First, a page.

Guardant had highlighted early results from the study in 2019, showing that CRC patients with HER2 amplification detected by the Guardant360 assay had improved progression-free survival when treated with trastuzumab and pertuzumab.

The new report reiterated that earlier readout in terms of the performance of liquid biopsy vs. tissue testing. According to the authors, the efficacy of HER2-directed treatment was similar regardless of whether HER-2 amplifications were detected in tissue or in ctDNA.

The trial itself successfully met its primary endpoint, with a confirmed objective response rate for the two-drug regimen of 30 percent and 28 percent, respectively, in mCRC patients who were positive for HER2 amplification by either tumor tissue or ctDNA analysis.

Beyond that, the new report also added evidence for the ability of blood-based testing to identify putative resistance mutations and to assess patient response in real time.

In 28 patients tested at baseline and three weeks after treatment started, decreases in ctDNA from one time point to the other corresponded with both progression-free and overall survival. Guardant360 was also able to detect putative resistance mutations before treatment, and to identify likely drivers of emerging resistance on-treatment.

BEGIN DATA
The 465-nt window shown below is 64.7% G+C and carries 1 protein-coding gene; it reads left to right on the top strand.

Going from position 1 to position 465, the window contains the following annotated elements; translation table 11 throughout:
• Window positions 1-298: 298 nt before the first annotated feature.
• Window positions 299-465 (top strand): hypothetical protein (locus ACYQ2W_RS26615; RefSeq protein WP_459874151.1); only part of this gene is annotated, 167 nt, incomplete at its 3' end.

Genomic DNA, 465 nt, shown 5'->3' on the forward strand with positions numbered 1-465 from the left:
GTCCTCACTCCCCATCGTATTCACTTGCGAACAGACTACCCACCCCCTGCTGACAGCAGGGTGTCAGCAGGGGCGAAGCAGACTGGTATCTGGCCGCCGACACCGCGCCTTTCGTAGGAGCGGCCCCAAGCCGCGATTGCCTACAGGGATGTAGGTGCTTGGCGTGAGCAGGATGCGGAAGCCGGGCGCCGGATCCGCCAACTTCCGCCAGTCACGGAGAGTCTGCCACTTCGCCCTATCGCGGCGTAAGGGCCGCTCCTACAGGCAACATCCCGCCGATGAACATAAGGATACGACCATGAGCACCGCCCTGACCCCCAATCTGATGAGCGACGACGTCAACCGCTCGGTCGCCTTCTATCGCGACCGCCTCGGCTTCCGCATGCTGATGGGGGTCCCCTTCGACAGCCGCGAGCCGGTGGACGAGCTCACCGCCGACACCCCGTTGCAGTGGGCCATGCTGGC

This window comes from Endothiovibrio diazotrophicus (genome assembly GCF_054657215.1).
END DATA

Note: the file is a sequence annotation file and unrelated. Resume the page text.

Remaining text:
Interestingly, more than half of the potentially resistance-driving alterations found in baseline ctDNA were not present in archival tissue NGS results, a reiteration of findings from numerous studies that suggest that re-genotyping at the time of treatment initiation best identifies patients who will benefit from targeted agents — a potential boon to liquid biopsy over tissue testing.

The authors wrote that ctDNA analysis after disease progression also picked up potential acquired resistance alterations in common oncogenic pathways. These could potentially inform decision-making regarding salvage treatment options, they said. For example, the single most common resistance mechanism in the TRIUMPH cohort was loss of HER2 amplification, which has been correlated with lack of response to later-line HER2-directed therapies in breast and gastric cancer patients.

Overall, at least one actionable alteration emerged after disease progression in 16 of 26 patients.

"Physicians are interested in response monitoring as well as detection of resistance mutations by liquid biopsy in clinical practice," Nakamura said. "We want to discontinue the treatment that has no efficacy for the patient as soon as possible and believe that early change to effective therapy has a benefit for patients."